16 Aug How to Convert a PDF to Excel: Free Tools & Instructions
A PDF, short for portable document format, is commonly used to view shared documents. The PDF format preserves a document’s formatting, which means you can look at the document on any device.
But the key word here is “view” — you can’t edit a PDF without using a specific PDF-editing tool, which is where things get tricky.
Luckily, you don’t need to: there are plenty of free tools you can use to convert a PDF to an Excel file. Since all of the tools function similarly, we’ll show you how to use one of the more popular options, and supply a list of alternatives you can try out.
PDFtoExcel.com is a fantastic free tool for a few reasons: it’s secure (your downloads are deleted soon after conversion, and your files are only accessible by software agents); it converts documents of all sizes; the data you import is extracted accurately into rows and columns for Excel; and you can use your .xlsx converted file for various Microsoft Excel versions (7, 10, 13), LibreCalc, OpenCalc, or other office suites compatible with MS Office.
Plus, you don’t need to create an account to use it, which makes the whole process simple and quick (I converted my PDF file to Excel in under three minutes).
Here’s how to use it:
Convert PDF to Excel
- Upload a file into PDFtoExcel.com.
- Choose the PDF file you want to upload, and click “Open.”
- Click the orange “Free Download” button.
- Click your downloaded file at the bottom of the browser.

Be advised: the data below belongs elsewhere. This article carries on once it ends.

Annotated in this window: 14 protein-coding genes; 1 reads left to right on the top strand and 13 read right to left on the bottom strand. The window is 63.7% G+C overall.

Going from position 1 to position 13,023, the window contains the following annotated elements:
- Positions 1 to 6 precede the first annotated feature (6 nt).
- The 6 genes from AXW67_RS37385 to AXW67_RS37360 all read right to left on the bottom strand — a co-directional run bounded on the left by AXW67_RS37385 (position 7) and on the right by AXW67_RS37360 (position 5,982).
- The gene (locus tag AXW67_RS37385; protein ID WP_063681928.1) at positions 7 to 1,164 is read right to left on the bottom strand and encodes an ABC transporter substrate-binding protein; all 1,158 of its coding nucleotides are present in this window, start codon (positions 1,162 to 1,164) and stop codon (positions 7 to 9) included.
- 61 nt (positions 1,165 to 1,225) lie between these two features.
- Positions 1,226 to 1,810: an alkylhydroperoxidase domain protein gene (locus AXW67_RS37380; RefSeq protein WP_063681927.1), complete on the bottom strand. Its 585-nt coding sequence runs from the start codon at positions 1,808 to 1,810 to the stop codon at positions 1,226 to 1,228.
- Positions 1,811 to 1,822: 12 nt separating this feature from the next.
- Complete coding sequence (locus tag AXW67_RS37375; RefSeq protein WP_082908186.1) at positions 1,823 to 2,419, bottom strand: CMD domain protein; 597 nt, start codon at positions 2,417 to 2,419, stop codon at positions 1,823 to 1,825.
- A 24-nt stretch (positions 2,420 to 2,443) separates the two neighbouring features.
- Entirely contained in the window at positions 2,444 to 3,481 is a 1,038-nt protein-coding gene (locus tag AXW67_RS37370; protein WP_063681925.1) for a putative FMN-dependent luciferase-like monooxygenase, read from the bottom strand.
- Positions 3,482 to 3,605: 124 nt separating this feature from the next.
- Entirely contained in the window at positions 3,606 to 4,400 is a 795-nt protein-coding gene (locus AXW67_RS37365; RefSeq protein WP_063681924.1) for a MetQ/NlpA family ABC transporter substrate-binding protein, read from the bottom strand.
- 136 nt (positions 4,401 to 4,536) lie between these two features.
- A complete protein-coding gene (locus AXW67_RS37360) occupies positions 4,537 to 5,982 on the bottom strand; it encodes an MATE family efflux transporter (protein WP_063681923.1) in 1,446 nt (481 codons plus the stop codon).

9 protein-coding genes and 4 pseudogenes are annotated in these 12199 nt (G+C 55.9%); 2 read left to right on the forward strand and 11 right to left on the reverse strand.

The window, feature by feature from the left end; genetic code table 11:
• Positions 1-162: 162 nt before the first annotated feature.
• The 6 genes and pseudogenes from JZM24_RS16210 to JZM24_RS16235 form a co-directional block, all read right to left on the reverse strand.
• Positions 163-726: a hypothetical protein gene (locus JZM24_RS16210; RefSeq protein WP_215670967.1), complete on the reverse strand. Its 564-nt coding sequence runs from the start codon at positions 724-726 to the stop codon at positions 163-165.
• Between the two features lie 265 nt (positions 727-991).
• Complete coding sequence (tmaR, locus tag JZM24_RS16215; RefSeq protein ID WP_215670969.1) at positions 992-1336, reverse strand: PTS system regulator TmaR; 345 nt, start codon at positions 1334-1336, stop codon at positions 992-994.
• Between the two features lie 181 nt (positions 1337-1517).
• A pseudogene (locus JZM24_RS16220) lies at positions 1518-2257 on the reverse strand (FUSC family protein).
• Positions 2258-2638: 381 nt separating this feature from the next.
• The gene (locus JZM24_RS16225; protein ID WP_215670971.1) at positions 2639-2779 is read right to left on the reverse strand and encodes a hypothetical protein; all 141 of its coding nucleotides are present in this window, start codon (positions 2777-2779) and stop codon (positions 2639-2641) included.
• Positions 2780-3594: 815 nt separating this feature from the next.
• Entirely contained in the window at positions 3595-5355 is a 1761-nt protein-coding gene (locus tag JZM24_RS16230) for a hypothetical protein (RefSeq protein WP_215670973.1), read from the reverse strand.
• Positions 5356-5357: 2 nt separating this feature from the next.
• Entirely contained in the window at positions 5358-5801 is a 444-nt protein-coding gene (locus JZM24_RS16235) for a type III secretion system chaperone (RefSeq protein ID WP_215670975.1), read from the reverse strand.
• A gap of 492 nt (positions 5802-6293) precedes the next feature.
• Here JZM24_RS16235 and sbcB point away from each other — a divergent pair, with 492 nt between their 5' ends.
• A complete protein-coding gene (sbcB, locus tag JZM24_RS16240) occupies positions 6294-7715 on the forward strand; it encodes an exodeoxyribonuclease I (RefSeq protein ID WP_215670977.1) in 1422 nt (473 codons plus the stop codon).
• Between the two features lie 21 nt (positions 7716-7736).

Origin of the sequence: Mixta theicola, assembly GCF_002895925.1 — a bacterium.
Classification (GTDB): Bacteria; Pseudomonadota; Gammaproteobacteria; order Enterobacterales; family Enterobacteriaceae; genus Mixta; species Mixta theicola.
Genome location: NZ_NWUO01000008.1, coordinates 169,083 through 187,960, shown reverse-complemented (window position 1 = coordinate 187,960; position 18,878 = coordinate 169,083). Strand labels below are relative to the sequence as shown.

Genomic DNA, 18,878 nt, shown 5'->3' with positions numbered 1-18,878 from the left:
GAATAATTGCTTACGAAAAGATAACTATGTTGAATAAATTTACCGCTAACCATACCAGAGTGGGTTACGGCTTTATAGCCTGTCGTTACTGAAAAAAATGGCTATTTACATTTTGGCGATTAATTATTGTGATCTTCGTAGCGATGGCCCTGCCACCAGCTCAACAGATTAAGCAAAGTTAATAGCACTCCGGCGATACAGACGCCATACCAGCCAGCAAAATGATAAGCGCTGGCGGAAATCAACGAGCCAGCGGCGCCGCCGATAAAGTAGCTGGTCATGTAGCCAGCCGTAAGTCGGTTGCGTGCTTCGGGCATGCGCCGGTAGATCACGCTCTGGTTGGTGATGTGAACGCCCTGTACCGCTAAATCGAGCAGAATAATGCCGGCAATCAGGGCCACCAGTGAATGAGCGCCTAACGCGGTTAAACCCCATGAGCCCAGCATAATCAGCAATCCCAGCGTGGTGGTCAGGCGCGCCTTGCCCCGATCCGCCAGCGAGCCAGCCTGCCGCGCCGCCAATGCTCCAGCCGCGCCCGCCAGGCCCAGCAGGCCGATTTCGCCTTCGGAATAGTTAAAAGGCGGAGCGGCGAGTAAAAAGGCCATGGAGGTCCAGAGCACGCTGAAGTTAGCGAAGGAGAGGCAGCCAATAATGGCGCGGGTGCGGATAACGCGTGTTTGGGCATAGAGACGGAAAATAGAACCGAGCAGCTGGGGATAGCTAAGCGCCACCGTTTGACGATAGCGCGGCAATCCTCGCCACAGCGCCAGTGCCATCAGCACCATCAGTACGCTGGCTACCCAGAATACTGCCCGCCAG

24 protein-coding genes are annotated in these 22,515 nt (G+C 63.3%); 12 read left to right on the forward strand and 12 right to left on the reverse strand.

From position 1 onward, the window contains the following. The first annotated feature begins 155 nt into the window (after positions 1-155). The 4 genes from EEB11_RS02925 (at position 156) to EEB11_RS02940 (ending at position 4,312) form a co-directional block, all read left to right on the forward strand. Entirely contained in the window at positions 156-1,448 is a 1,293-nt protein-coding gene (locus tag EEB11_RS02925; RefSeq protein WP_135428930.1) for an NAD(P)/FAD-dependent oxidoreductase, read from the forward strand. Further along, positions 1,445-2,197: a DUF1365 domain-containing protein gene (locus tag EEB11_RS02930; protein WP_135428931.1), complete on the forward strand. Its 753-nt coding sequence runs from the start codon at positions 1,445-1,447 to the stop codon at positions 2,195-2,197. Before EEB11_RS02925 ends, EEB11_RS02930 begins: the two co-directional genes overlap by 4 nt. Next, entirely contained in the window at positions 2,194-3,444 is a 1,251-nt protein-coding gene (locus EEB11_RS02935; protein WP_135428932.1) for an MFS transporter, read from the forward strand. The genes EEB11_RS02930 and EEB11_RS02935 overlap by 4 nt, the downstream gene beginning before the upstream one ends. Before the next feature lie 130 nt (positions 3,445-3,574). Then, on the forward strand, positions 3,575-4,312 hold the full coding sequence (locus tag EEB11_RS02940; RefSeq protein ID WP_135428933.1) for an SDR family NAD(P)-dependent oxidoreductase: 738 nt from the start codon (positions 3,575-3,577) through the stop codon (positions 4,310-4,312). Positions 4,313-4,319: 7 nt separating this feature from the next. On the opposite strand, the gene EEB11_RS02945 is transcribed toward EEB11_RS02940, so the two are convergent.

- Launch Excel and open your new .XLSX file.
1. Upload a file into PDFtoExcel.com.
Open your internet browser and navigate to PDFtoExcel.com. On the website’s homepage, click the gray “Upload” button on the lefthand side. You can also drag and drop, or choose from Dropbox, Google Drive, or OneDrive along the bottom — as shown in the screenshot below.
2. Choose the PDF file you want to upload, and click “Open.”
Clicking the “Upload” button will open a file window, where you can select the PDF document you want to convert to an Excel document. Highlight this document and click “Open” on the bottom-right corner.
3. Click the orange “Free Download” button.
Once you’ve uploaded the PDF document you want to convert, you’ll see white text indicating that the site is working to convert your file. When it’s done, an orange button will appear below the “Upload” field labeled “Free Download.” Click it, and your newly converted document will begin downloading as an .XSLX file, which is compatible with Microsoft Excel.
4. Click your downloaded file at the bottom of the browser.
Now, the PDF is downloaded onto your computer in an .xlsx format, which means it’s ready to use in Microsoft Excel (versions 7, 10, 13) LibreCalc, OpenCalc, or other office suite compatible with MS Office.
5. Launch Excel and open your new .XLSX file.
Open Excel, and go to “File” → “Open.” Find your .xlsx file, and click “Open.” Your document will successfully appear in your spreadsheet.
Other conversion tools work similarly to PDFtoExcel.com, but some offer unique benefits. Take a look at our list to decide for yourself if one of them suits your business’s needs more than the rest.
- Tabula: Tabula extracts your PDF data into a format that Excel can read without difficulty, but doesn’t change your PDF into an Excel document itself
- Tabello: Tabello is an easy-to-use Chrome extension that converts your PDF data to an Excel format right from your browser, but it’s only free for the first five conversions (after that, it’s five dollars per 20 conversions)
- Free Online OCR: This tool uses character recognition to extract text from PDF’s and convert it into Word, Excel, or Text formats; allows conversions for different language PDF’s, including Chinese and Japanese
- iSkysoft: This is a paid tool, but you can get a free trial; allows you to convert multiple PDF files into Excel, HTML, Word, or other similar formats
These tools enable you to avoid manually entering data into your Excel sheet (if it’s in PDF format, anyway). This frees up your time so you can spend it analyzing and reporting on that data, instead.